At first sight, our expectations concerning this project were rather modest. We were familiar with the large expanses of the prairies, the vast quilt of the seeded fields and the infinitely blue Manitoba sky. However, as we read the many resources available on the Association’s web site and those found from other resources, we quickly realized that the chemin St-Paul/Crow Wing Trail held many more interesting dimensions such as history, geography and the natural sciences. The route also allowed us to appreciate the diversity of the communities of the region, each one of them with its own particular history. Treading the same routes used by the famous Red River ox carts recalled images of caravans with squeaking wheels transporting pelts, furs and a variety of products. Walking beside the First Nations’ ancestral grounds reminded us of the presence of these people on this land long before the Europeans arrived. In short, it was a very enriching experience which helped grow our appreciation for this interesting region of the province.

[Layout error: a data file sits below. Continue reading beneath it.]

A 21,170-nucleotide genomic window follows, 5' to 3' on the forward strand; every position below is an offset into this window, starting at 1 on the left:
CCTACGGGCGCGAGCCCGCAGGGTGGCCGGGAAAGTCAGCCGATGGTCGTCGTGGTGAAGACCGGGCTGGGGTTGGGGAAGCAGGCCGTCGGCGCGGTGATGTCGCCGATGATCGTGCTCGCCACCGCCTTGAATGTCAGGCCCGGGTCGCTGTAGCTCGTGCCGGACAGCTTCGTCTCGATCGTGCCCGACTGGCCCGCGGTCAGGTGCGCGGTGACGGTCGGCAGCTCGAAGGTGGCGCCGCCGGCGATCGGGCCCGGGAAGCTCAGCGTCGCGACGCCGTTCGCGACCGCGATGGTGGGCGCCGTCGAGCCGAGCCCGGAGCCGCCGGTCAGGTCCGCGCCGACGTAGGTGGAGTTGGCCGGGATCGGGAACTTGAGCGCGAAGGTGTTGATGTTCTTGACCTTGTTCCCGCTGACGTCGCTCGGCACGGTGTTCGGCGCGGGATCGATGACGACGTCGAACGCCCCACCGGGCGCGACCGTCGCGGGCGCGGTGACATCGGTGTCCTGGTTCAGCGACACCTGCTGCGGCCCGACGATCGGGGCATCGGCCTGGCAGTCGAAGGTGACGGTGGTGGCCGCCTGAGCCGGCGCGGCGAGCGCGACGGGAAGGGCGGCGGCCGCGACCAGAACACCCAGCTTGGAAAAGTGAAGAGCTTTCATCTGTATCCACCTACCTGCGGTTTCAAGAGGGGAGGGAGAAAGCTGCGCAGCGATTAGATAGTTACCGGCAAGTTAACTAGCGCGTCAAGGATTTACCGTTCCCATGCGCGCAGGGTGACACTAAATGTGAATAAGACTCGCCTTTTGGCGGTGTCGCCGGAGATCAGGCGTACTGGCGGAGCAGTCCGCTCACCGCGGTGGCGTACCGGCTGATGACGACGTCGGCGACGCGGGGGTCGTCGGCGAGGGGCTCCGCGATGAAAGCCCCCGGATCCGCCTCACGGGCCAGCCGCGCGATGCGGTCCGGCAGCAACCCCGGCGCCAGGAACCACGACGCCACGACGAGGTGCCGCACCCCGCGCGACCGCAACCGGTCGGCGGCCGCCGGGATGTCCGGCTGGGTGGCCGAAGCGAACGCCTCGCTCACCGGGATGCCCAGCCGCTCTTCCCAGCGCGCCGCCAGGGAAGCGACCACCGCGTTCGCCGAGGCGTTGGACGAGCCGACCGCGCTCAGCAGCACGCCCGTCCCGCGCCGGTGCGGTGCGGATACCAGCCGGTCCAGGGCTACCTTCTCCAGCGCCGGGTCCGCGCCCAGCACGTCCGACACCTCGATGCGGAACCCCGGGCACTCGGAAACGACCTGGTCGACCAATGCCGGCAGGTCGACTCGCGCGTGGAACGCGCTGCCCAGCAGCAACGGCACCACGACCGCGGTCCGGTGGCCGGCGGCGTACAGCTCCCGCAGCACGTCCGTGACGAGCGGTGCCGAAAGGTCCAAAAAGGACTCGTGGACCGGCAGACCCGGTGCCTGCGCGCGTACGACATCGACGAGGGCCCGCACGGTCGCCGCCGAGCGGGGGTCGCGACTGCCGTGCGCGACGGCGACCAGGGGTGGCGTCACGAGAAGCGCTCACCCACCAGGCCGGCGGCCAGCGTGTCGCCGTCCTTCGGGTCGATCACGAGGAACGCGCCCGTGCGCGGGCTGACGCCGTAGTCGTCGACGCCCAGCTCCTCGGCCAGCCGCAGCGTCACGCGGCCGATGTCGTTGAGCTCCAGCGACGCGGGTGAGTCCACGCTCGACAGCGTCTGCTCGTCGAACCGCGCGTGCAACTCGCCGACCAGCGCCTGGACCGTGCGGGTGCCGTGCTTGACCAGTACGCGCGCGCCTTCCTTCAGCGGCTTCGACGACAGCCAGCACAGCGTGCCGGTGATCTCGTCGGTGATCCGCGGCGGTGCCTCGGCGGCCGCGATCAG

We say «bravo!» to all those whose devotion and hard work realized this great project. We very much appreciated the interpretive panels, rest stops, signage that guided our way and general trail maintenance. We wish the Crow Wing Trail Association Chemin St-Paul a beautiful and long life !
Finally we want to thank our wives who would come meet us at the end of each step to bring us back to the starting point and then to Winnipeg … not to mention the delicious meals that they would bring us !